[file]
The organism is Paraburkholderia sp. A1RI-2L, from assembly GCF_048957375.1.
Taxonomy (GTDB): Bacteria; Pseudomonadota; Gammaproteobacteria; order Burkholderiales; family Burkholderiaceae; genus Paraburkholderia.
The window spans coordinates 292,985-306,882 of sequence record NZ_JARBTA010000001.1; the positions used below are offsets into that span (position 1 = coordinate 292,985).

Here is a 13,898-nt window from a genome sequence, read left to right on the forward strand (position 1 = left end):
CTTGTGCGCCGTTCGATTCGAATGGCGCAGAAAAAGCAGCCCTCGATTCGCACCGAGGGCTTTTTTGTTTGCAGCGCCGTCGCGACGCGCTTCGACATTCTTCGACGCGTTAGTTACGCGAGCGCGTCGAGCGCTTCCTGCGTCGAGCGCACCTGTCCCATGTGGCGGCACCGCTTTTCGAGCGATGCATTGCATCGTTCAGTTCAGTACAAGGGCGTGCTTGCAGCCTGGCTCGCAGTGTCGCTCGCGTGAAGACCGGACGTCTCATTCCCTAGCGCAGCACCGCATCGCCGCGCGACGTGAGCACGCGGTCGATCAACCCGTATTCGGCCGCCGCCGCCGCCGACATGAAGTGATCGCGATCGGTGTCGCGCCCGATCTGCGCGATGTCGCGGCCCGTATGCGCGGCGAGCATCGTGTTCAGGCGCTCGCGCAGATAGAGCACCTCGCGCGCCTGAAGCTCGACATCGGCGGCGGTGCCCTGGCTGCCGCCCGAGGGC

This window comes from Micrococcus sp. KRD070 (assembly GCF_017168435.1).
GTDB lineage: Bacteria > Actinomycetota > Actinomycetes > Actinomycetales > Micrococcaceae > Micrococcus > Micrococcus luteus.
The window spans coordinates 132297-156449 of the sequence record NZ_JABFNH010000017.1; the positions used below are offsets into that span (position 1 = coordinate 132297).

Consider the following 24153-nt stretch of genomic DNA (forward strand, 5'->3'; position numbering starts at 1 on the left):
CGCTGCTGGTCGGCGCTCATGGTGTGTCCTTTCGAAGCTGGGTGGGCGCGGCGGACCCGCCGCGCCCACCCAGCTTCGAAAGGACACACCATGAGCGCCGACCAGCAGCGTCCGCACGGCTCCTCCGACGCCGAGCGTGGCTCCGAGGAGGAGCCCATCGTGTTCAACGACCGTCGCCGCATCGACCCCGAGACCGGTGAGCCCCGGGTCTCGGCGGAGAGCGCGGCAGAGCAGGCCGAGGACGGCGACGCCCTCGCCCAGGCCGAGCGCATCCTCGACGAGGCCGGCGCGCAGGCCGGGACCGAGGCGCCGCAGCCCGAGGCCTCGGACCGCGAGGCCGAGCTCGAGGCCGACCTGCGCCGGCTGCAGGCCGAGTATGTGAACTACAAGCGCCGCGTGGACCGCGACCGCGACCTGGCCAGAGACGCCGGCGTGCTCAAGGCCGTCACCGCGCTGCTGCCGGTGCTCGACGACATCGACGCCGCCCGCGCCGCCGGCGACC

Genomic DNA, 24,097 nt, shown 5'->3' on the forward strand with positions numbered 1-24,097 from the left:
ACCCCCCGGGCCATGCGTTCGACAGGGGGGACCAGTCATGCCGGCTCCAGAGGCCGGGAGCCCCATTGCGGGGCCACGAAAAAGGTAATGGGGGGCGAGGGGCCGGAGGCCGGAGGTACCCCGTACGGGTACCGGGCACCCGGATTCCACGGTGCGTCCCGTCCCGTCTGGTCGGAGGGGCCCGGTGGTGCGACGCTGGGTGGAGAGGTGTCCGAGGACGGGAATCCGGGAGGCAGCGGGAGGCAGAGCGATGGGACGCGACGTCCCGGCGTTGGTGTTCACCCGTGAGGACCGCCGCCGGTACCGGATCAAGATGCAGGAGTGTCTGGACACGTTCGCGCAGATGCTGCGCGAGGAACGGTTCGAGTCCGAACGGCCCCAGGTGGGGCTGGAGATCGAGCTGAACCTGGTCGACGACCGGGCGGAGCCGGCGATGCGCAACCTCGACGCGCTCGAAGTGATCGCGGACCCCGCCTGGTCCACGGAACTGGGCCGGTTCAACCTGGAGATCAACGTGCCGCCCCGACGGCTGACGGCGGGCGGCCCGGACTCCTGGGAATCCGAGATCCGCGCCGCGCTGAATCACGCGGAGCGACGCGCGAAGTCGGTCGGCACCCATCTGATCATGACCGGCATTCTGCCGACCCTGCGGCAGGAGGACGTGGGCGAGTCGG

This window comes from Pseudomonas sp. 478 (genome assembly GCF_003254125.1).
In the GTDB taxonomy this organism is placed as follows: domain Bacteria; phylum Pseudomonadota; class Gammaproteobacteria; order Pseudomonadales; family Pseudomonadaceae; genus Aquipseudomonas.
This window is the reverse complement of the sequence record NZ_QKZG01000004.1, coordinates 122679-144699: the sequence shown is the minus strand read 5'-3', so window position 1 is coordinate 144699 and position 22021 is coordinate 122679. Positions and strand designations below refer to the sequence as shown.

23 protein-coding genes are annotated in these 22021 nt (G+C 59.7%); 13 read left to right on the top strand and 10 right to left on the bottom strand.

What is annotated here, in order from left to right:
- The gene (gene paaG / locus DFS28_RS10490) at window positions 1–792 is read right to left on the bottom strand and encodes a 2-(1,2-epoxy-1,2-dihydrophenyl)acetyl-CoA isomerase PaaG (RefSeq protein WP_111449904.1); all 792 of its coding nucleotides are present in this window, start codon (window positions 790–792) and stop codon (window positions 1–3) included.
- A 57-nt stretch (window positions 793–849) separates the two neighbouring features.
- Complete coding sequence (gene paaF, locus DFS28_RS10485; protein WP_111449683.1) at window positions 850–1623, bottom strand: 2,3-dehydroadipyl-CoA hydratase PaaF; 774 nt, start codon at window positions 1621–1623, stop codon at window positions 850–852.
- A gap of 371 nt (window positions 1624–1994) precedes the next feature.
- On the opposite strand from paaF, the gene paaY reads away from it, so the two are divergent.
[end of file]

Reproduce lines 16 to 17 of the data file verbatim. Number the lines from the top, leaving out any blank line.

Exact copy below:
23 protein-coding genes are annotated in these 22021 nt (G+C 59.7%); 13 read left to right on the top strand and 10 right to left on the bottom strand.

What is annotated here, in order from left to right: